Others heading home include French 470 World Champion Kevin Peponnet, sailing this week with Star and America’s Cup veteran Mark Strube. “It is amazing to sail against these legends. They have shared a lot. I am really happy to be here and gain some knowledge of this boat.” However their performance today wasn’t ideal. “We broke the vang and the main sheet block.”
One of the great surprises has been the performance of Laser Radial Youth World and European Champion, Guido Gallinaro, and his German crew Kilian Weise. They finished the event 19th, their scoreline including an 8th yesterday – not bad for a 17-year-old. “It was a great experience for me,” said Gallinaro. “We had quite good races today. In one we were fourth at the top mark. It was a great week for us.”
Looking forward to tomorrow, Scheidt says they may have won the Qualifiers but now the competition starts afresh: “It doesn’t mean much. We are happy that we are in the Final, but we are going to sail against the best guys and we still have to win that race. It is going to be hard.”
Star Sailors League – Finals – After 11 races, 1 discard (provisional)
1st BRA Robert Scheidt and Henry Boening 33 pts
2nd USA Mark Mendelblatt and Brian Fatih 55 pts
3rd BRA Jorge Zarif and Pedro Trouche 68 pts
4th POL Mateusz Kusznierewicz and Dominik Zycki 75 pts
5th ITA Diego Negri and Frithjof Kleen 78 pts
6th NOR Eivind Melleby and Joshua Revkin 81 pts
7th USA Paul Cayard and Arthur Lopes 94 pts
8th SWE Freddy Lööf and Edoardo Natucci 97 pts
9th FRA Xavier Rohart and Pierre-Alexis Ponsot 98 pts
10th HUN Zsombor Berecz and Michael Maier 99 pts
Event Qualification Cut-off
11th BRA Lars Grael and Samuel Gonçalves 100 pts
12th CRO Tonci Stipanovic and Frederico Melo 104 pts
13th ITA Francesco Bruni and Nando Colaninno 109 pts
14th NZL Hamish Pepper and Steve Mitchell 121 pts
15th SWE Max Salminen and Johan Tillander 129 pts
16th USA Augie Diaz and Bruno Prada 131 pts
17th USA George Szabo and Roger Cheer 137 pts
18th CYP Pavlos Kontides and Markus Koy 143 pts
19th CRO Šime Fantela and Antonio Arapovic 150 pts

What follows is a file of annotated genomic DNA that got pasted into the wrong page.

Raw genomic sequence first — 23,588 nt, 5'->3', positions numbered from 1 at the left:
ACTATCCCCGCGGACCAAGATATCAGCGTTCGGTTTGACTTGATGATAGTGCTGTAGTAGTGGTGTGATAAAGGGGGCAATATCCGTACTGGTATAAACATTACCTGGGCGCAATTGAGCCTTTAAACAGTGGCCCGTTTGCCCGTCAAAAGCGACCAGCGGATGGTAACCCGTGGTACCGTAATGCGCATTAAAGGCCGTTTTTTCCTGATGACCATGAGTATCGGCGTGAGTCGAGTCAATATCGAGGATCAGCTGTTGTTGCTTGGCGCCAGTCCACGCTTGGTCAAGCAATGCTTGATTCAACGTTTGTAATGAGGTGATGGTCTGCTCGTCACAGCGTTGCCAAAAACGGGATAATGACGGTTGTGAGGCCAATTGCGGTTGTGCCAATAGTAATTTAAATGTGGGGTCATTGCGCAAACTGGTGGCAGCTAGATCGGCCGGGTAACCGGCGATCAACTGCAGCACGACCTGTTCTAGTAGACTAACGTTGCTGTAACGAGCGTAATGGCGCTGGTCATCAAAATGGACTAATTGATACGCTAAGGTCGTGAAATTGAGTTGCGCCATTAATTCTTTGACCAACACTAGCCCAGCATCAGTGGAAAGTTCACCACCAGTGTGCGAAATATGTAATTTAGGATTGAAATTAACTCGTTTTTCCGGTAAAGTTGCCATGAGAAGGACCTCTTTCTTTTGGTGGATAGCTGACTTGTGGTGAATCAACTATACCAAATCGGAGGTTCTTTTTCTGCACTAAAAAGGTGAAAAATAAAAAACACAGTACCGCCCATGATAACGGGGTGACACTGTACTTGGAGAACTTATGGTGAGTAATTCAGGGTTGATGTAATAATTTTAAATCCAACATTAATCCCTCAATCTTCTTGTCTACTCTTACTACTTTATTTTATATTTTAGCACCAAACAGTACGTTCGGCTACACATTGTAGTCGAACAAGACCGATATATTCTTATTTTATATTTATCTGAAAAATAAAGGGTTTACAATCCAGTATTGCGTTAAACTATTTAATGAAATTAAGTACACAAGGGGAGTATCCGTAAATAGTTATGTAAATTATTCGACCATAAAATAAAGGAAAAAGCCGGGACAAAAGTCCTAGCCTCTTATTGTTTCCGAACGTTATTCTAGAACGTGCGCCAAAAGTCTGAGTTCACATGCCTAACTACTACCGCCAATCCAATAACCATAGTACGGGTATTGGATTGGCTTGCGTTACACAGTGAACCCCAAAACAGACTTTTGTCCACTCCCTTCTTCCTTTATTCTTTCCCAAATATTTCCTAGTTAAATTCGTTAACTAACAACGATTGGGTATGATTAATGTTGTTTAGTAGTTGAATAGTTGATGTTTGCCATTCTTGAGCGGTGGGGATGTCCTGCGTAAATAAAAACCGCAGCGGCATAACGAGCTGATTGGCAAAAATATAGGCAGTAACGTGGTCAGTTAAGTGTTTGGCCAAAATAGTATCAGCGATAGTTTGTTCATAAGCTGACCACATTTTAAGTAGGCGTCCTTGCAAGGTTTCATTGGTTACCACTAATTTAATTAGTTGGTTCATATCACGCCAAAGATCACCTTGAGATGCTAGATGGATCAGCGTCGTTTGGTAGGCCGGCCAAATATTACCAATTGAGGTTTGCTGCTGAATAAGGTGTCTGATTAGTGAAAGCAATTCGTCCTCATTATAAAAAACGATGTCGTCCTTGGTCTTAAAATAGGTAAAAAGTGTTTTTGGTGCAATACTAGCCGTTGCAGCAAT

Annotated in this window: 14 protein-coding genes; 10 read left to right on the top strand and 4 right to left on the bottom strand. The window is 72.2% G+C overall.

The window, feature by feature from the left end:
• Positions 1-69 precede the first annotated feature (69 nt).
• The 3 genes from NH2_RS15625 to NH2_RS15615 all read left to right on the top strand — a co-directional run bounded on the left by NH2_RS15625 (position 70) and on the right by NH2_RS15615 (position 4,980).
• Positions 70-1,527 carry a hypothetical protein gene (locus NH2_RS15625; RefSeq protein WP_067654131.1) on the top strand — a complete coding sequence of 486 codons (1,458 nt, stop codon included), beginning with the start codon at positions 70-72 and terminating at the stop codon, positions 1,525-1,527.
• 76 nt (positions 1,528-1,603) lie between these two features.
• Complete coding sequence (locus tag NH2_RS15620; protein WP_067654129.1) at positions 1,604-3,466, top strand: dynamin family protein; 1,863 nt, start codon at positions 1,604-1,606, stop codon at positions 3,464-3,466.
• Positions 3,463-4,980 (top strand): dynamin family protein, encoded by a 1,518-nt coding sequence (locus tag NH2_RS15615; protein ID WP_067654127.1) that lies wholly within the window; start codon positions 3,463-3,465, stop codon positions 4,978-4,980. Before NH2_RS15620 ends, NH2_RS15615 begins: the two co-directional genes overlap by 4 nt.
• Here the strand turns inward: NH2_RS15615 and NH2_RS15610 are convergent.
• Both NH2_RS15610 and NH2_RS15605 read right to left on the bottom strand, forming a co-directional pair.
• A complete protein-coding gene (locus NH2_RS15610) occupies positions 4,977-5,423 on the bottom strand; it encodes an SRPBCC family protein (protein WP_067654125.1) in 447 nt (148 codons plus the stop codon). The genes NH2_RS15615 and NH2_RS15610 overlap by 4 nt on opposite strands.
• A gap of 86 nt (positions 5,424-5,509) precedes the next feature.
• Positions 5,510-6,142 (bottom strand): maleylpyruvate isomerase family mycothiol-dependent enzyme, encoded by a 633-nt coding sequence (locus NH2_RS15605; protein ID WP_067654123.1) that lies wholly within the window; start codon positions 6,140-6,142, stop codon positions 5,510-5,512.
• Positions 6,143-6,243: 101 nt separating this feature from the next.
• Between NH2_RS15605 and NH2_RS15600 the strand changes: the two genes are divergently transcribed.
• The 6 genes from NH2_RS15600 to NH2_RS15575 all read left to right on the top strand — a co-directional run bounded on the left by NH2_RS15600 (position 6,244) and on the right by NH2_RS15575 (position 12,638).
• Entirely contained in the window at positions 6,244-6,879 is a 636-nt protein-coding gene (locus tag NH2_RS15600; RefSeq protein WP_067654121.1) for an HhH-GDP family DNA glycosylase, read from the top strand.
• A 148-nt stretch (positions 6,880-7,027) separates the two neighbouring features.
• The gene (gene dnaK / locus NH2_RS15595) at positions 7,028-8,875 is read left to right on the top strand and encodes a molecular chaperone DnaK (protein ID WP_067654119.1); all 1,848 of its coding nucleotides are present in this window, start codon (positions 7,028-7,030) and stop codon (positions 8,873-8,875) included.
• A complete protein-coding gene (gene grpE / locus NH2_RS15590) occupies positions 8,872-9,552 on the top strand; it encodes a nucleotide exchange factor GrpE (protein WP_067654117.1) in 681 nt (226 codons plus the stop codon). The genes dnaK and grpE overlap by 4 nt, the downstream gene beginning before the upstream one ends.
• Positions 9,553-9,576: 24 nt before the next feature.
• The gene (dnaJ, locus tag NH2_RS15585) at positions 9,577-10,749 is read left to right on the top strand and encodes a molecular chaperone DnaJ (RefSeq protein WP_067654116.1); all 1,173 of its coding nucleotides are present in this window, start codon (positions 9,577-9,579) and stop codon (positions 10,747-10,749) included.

20th ITA Guido Gallinaro and Kilian Weise 151 pts
21st FRA Kevin Peponnet and Mark Strube 176 pts
22nd GBR Iain Percy and Anders Ekström 183 pts
23rd CZE Ondrej Teplý and Antonis Tsotras 199 pts
24th ITA Ruggero Tita and Enrico Voltolini 206 pts
25th RUS Georgy Shayduko and Vitalii Kushnir 216 pts
Day 3 – Finals of the Star Sailors League in Nassau
Bahamas conditions set in on day three of the Star Sailors League Finals with 12-18 knots winds from the prevailing northeast-easterly direction. With this wind direction the race committee moved the course out of Montagu Bay, where there were bigger waves, with limited protection from the full force of the Atlantic.Despite being dominated by Olympic Finn sailors, the day ended with a new leader in Mark Mendelblatt and crew Brian Fatih, who now lead Robert Scheidt and Henry Boening by a mere point, going into the last day of the Qualifiers.Fatih, who has sailed with Mendelblatt since they teamed up for London 2012, observed:
“We’re fortunate to be in this position: Robert is an amazing sailor, the benchmark so if you can stay up with him, you’re happy.” However following their 15-4-4 score today, gaining the lead was a surprise.
“It was a struggle – we didn’t feel great on the boat. We weren’t terrible, it just wasn’t as smooth as normal.” However while today’s first race became their discard, Scheidt and Boening had to count their 12th in race two.It may also have been due to the more choppy conditions. “It was a battle trying to keep it in the groove downwind,” Fatih continued.
“Usually from this direction the left is pretty solid, but it was back and forth with some light spots.”
Top scoring helm today was Finn sailor, was Jorge Zarif, the 2013 Finn Gold Cup winner and this year’s Star World Champion, and Pedro Trouche, scoring 4-1-2 today elevated the young Brazilians into third overall.“In the free pumping conditions today – I am from the Finn and that is one of the most important things we do,” Zarif explained.
“We tried to pump and rock as much as we could, although you have to play the waves and shifts as well.”Their race win today came after taking the lead on the second beat after benefitting from a favourable shift on the left. “There was a huge shift there because of the geography,” said Zarif. “But in the third race there was a huge right. There weren’t any clouds saying that. Sometimes you have to follow your gut.